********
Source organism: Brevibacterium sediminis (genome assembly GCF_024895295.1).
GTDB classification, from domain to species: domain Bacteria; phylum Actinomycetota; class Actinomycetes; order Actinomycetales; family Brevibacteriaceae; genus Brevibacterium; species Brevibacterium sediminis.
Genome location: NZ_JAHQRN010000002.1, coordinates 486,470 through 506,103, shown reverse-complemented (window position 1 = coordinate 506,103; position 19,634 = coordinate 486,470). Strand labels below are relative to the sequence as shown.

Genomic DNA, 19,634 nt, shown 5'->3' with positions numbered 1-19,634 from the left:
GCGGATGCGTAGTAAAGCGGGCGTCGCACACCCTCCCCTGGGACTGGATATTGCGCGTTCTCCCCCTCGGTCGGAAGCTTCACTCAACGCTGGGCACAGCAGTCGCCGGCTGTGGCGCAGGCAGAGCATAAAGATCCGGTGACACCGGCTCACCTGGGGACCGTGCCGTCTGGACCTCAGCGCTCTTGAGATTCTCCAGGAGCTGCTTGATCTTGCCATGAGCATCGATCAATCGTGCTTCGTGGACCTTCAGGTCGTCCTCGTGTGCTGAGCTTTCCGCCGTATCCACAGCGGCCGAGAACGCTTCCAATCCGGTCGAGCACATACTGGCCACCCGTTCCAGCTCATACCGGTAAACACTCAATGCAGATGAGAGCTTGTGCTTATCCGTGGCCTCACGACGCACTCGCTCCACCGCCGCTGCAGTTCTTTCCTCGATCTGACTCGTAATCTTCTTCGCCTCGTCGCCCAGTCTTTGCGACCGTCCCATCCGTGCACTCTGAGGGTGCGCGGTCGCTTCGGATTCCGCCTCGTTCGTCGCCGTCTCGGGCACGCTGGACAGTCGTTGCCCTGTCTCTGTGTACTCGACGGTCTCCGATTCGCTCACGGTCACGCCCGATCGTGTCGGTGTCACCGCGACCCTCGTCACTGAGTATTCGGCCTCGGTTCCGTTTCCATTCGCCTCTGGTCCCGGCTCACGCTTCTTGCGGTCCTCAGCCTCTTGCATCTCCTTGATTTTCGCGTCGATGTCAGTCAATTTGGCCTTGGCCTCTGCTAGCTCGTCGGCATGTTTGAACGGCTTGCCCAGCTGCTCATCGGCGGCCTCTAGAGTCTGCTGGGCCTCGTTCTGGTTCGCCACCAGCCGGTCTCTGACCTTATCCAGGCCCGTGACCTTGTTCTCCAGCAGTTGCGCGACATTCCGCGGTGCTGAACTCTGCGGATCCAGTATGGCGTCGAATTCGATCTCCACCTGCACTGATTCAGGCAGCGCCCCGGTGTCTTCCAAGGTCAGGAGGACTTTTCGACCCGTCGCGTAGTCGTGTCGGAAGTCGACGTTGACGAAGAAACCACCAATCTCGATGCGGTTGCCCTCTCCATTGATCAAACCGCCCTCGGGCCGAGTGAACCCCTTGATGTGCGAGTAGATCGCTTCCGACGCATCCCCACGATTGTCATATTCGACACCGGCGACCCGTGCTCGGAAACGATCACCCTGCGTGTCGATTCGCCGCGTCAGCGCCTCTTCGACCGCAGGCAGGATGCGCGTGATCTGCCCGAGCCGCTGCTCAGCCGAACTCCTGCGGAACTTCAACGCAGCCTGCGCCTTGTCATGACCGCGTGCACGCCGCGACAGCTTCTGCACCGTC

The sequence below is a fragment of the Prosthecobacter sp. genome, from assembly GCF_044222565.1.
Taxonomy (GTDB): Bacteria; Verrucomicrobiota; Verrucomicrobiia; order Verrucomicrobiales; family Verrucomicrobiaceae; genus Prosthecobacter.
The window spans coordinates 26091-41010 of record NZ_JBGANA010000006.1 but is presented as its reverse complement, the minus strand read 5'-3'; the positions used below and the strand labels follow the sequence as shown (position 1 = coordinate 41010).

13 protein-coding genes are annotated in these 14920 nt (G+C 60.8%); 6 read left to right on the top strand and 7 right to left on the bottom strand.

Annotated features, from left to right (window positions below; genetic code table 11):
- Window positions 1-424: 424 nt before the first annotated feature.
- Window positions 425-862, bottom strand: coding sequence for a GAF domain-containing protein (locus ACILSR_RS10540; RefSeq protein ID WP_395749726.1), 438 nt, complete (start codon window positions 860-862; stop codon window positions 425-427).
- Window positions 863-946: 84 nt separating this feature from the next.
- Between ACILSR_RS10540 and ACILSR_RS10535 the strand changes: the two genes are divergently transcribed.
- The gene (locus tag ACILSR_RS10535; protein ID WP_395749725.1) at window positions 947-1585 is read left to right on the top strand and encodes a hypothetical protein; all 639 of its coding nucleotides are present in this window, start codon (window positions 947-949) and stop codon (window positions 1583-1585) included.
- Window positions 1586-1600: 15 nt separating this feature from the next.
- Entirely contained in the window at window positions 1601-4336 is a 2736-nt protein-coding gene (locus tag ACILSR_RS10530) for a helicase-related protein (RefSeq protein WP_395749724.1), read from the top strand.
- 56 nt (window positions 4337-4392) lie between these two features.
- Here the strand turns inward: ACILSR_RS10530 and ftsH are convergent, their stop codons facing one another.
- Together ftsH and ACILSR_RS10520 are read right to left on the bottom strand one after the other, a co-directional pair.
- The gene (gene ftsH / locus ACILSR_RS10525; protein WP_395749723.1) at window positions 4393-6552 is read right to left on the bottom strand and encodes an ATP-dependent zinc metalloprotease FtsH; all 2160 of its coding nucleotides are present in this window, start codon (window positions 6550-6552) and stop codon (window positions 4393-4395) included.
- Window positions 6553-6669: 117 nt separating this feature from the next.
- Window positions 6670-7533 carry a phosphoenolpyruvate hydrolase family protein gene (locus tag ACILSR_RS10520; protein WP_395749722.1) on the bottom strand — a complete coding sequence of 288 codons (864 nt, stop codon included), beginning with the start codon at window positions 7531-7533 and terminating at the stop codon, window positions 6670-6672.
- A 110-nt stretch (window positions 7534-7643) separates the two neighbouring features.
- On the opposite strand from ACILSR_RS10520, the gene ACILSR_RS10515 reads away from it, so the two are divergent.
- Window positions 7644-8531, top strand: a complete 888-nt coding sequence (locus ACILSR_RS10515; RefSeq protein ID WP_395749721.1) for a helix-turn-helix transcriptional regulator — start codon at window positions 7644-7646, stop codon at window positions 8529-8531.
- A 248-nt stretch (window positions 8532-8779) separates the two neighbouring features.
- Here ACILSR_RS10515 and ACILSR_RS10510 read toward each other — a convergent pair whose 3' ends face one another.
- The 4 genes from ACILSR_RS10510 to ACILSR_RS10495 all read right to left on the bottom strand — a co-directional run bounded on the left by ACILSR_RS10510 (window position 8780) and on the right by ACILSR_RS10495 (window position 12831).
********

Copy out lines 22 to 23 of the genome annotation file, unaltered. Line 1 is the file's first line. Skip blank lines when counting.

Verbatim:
- Window positions 6553-6669: 117 nt separating this feature from the next.
- Window positions 6670-7533 carry a phosphoenolpyruvate hydrolase family protein gene (locus tag ACILSR_RS10520; protein WP_395749722.1) on the bottom strand — a complete coding sequence of 288 codons (864 nt, stop codon included), beginning with the start codon at window positions 7531-7533 and terminating at the stop codon, window positions 6670-6672.